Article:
Jessica Hunter is awarded the Whitlark Fellowship
The Whitlark Fellowship supports selected research activities by Kinesiology Ph.D. students at the University of Maryland. The intention of the fellowship is to afford students the opportunity to conduct research internationally, but those doing research in another lab within the United States can also apply. Projects are judged on the intellectual merit and scope and the educational value of the proposed outcomes that contribute to the student’s scholarly development. We are happy to announce Jessica Hunter has been awarded a Whitlark Fellowship for her research this summer and fall at Harvard Medial School.
Here is an excerpt from Jessica’s application:
This proposed work is a collaboration between my home lab at the University of Maryland and Dr. Irene Davis, professor of Physical Medicine and Rehabilitation at Harvard Medical School and Director of the Spaulding National Running Center at Spaulding Hospital in Cambridge, Massachusetts. Dr. Davis’s lab is equipped with force-measuring treadmill, a necessary piece of equipment for the proposed work, and Dr. Davis is a prominent expert in running biomechanics and injuries. She has been a close colleague and collaborator of my advisor (Dr. Miller) for over 10 years.
In biomechanics there is a growing body of research quantifying cumulative loads in running, including my recently published work on cumulative loads of training using different running speeds1. This next step in my research adds the ecological element of fatigue, a commonly suspected stress fracture risk factor in novice runners2–4, to address whether running “too much” may lead to high cumulative loads. Slower paced running constitutes a substantial portion of most distance running programs5 and was shown to lead to higher cumulative loads per unit distance than fast running1. Therefore the mechanical, physiological, and cognitive response to prolonged slow paced running may be an important factor in understanding how running injuries develop. The effects of fatigue on cumulative load, physiological signs of fatigue, and cognitive responses may offer a more complete and consistent explanation for running injury development. Pursuing these aims with the most technically and scientifically sound approach requires expensive equipment (specifically, a force-measuring treadmill) in Dr. Davis’ lab that we do not have available here at UMD.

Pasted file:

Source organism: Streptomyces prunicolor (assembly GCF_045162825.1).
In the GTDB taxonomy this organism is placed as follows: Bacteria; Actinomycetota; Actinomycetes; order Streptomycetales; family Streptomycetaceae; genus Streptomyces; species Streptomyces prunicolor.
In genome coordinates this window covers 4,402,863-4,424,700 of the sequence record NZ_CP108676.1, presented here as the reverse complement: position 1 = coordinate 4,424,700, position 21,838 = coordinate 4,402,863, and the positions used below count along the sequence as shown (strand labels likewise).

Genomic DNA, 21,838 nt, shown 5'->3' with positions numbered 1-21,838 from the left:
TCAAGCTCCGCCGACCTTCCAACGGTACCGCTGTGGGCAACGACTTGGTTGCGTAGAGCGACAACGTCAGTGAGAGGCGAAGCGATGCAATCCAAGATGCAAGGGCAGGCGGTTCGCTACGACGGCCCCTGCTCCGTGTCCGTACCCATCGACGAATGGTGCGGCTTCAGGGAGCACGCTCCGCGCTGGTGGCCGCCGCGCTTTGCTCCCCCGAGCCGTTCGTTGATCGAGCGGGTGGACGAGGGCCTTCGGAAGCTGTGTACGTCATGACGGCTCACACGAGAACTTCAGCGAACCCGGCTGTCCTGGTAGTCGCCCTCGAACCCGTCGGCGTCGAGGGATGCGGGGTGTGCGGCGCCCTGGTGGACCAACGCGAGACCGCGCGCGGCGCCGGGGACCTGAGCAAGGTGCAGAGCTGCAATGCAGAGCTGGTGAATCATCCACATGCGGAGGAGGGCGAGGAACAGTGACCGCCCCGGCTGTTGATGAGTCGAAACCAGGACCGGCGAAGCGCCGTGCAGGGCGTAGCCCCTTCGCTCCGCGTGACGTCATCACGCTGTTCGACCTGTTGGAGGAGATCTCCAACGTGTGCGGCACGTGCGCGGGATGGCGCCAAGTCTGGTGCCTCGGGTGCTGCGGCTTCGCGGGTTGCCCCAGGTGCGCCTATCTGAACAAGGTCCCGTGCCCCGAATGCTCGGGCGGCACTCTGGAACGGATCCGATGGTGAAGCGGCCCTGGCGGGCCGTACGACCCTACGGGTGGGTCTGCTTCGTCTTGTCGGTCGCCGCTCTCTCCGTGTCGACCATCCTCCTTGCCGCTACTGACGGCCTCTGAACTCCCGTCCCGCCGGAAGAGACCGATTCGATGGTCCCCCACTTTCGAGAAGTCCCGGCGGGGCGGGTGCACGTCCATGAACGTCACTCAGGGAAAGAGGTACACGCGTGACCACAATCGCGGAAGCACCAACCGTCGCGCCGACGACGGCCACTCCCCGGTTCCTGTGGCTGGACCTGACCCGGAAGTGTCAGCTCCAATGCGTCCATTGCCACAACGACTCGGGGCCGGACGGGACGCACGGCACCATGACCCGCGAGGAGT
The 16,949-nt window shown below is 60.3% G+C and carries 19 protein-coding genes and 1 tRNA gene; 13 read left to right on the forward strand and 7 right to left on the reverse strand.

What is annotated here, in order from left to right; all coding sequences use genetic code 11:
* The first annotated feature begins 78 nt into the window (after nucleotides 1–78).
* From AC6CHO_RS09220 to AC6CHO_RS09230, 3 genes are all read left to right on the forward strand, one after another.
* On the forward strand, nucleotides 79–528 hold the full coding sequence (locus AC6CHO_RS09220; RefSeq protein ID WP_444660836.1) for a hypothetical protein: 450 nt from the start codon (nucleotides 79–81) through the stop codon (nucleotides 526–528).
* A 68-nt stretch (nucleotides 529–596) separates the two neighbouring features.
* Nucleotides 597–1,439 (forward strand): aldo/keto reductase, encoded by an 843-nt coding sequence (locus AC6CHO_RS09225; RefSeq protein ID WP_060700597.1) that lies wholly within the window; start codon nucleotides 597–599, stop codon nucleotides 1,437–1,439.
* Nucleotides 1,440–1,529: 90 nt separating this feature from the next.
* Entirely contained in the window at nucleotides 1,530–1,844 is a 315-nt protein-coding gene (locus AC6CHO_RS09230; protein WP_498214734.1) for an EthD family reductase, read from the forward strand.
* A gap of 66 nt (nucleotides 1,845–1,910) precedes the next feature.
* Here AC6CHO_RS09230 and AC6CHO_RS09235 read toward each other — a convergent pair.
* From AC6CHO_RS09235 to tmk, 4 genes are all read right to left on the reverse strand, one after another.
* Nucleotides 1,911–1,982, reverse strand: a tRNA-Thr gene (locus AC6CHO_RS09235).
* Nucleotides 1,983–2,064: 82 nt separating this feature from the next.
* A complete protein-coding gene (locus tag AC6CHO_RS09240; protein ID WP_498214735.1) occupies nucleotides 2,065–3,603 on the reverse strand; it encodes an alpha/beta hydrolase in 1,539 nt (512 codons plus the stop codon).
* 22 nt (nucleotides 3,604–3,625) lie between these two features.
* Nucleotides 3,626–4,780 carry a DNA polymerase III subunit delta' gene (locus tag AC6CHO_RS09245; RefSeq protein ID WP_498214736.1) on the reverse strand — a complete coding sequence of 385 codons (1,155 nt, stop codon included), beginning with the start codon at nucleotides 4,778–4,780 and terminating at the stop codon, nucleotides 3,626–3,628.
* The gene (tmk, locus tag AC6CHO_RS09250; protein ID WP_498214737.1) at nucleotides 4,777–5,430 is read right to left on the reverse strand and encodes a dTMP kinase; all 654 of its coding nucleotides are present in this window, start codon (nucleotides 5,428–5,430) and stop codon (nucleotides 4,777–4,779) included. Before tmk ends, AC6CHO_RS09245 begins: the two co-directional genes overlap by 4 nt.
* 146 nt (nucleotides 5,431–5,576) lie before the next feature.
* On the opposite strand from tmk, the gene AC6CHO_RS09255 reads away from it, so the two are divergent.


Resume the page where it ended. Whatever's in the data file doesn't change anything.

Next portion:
The results of this study will provide the background for further research in cumulative running loads and overuse injury, particularly in describing running injuries as a fatigue-failure process. Future studies may assess the effects of consecutive days of running, different speeds/intensities on gait mechanics and cumulative load. Comparing these variables in runners of different experience levels or functional groups may help determine how training status or other characteristics affect injury risk and lead to safer training practices and lower injury incidence. In addition, popular wearable devices currently quantify acceleration or load-based estimates of running, and this project may help inform improved interpretation of these outcomes in terms of injury prevention.
This research project will also contribute to my professional growth. In my career I would like to continue to conduct research that has direct applicability to training habits that promote healthy running. A recent article that appeared in Runner’s World online, which summarized the results of my recent manuscript, demonstrates the importance of the current project to the running community. The exposure of my research to the running community also benefits a secondary professional goal, to apply biomechanics principles to runners on an individual basis to improve performance and decrease injury risk.